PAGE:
Many municipalities looking to capitalize on the cannabis industry have considered or passed “canopy taxes,” which levy taxes on cannabis growers up front for their crops — no matter what happens to the plants before harvest and sale.
October’s Northern California wildfires, the worst in state history by a wide margin, killed more than 40 people and destroyed more than 5,000 homes. The fires also wiped out as much as $60 million worth of the state’s annual marijuana harvest, according to an estimate from the California Growers Association, a statewide pot farmers’ lobby.
Very little of the damage to cannabis farmers’ homes and livelihoods — if any — will be made whole by insurance or disaster relief funding. Risk-averse insurance agencies have chosen to steer clear of the marijuana industry, and federal money made available to fire victims won’t be extended to stewards of federally illegal crops like cannabis.
However, cannabis farmers may still owe taxes, even on crops turned to ash before they ever reached the market.
Wildfires are a way of life in California — which, at an estimated 13.5 million pounds grown in 2016, is also the country’s biggest producer of marijuana. Wildfires burnt out cannabis growers in Calaveras County in 2015, and wildfires struck Humboldt County, in the state’s legendary Emerald Triangle, in 2008. As wildfires of the type that burned Sonoma and Napa counties earlier this year become more likely and more severe thanks to climate change, the likelihood that another fire will strike a marijuana-growing region is near-certain.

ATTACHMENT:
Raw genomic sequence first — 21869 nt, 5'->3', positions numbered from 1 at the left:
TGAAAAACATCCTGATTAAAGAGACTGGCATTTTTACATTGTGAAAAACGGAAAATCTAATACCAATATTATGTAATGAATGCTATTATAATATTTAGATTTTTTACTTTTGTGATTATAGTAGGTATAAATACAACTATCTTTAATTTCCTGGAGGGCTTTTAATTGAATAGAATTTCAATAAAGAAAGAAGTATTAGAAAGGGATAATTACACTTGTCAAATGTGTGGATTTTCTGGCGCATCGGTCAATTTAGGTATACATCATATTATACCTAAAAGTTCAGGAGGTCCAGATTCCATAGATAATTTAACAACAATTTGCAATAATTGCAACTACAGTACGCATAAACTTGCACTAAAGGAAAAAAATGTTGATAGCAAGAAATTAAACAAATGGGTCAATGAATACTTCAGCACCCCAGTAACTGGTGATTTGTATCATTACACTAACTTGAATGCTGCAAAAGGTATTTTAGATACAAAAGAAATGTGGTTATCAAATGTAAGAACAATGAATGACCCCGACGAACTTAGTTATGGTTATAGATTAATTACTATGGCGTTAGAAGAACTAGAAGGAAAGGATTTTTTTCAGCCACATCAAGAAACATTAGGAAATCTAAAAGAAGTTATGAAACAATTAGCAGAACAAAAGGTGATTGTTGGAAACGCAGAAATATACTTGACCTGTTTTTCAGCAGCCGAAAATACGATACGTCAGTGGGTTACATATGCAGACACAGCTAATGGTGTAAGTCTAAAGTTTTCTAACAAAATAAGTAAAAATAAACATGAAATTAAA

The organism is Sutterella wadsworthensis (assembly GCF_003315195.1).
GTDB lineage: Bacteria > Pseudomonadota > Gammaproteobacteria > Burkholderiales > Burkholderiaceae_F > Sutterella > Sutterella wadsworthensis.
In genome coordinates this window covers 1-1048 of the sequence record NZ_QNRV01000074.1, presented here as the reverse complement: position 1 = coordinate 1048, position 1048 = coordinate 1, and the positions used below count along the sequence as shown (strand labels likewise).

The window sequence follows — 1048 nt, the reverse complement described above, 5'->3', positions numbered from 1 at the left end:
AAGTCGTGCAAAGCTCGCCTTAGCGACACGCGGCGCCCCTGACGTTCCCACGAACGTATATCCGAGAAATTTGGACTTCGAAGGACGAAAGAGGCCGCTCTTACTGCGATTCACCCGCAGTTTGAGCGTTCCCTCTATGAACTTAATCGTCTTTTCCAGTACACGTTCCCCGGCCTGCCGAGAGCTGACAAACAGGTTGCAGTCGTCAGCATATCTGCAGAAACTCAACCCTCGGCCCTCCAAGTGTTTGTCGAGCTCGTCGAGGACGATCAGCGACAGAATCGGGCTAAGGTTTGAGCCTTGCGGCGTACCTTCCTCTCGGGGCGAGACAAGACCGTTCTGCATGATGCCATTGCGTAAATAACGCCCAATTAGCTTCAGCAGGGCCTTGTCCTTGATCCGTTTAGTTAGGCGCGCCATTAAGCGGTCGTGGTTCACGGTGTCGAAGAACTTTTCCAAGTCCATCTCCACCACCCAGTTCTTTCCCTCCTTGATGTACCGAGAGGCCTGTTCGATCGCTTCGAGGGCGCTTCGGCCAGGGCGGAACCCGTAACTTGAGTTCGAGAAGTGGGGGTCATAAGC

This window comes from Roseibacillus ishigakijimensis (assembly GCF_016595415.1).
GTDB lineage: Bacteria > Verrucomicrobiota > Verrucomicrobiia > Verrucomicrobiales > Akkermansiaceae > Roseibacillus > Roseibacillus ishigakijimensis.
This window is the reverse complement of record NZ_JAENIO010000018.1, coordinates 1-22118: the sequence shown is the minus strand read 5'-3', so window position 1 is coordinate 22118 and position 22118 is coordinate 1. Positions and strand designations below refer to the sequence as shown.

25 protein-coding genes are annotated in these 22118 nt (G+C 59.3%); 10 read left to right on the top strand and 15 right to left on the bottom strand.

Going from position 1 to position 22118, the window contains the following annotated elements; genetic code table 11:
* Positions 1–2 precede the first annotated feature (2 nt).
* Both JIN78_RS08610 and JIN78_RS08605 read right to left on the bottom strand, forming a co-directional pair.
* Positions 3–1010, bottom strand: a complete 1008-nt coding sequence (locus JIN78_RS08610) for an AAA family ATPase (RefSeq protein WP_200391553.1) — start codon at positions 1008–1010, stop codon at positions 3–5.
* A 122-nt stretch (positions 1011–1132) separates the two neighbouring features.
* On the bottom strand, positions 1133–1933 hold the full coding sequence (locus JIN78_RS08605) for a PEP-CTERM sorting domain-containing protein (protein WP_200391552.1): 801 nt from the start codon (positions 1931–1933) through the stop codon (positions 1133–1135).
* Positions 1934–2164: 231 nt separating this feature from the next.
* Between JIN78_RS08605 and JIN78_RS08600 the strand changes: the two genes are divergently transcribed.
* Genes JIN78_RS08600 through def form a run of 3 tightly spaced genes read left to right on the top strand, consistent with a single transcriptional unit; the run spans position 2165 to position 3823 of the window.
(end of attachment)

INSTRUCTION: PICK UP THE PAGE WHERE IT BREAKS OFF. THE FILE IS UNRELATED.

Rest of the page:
But as the Nevada County, California-based newspaper The Union is reporting, local and state authorities may still stick growers burnt out by wildfires with cultivation tax bills.
In addition to a 15 percent excise tax and a $9.25 per ounce cultivation tax levied by the state, Nevada City is proposing a tax ranging from $1 to $4 per square foot on marijuana grows, a so-called “canopy tax.” Canopy taxes are proving popular among cities and counties around the state looking to use marijuana cultivation to grow their budgets — but, as marijuana advocates point out, they can place an unfair burden on growers, who will owe taxes even if they don’t record any earnings.
“How fair is it to tax something you’re not even being compensated for?” asked Jonathan Collier.
Collier, who sits on the executive committee of the Nevada County Cannabis Alliance, told The Union, “[T]he whole model is flawed.”
It’s unclear how many cannabis grows are currently operating inside the limits of Nevada City — a small, quaint town in the foothills popular with artists and urban expatriates for its bucolic setting and well-preserved Gold Rush-era buildings. The problem, Collier told the newspaper, would be other counties or cities with robust cultivation industries following suit and passing their own version of a cultivation tax that would be due regardless of what happened to the crops.
Much fairer and more reasonable, Collier says, is a tax based on gross receipts or sales. Or an exemption, perhaps, in the case of fire, flood, theft, or other disaster beyond a grower’s ken.
So far, the trend is not in towards a grower-friendly direction. In fall 2016, a year after marijuana operations in Calaveras County burned, politicians put before voters a tax proposal that would have charged burnt-out farms $2 per square foot for the privilege. The tax didn’t pass, but it appears law and policy makers have a formula for squeezing money out of cannabis growers in mind — and it guarantees a cash flow towards government regardless of whether the growers are generating revenue.
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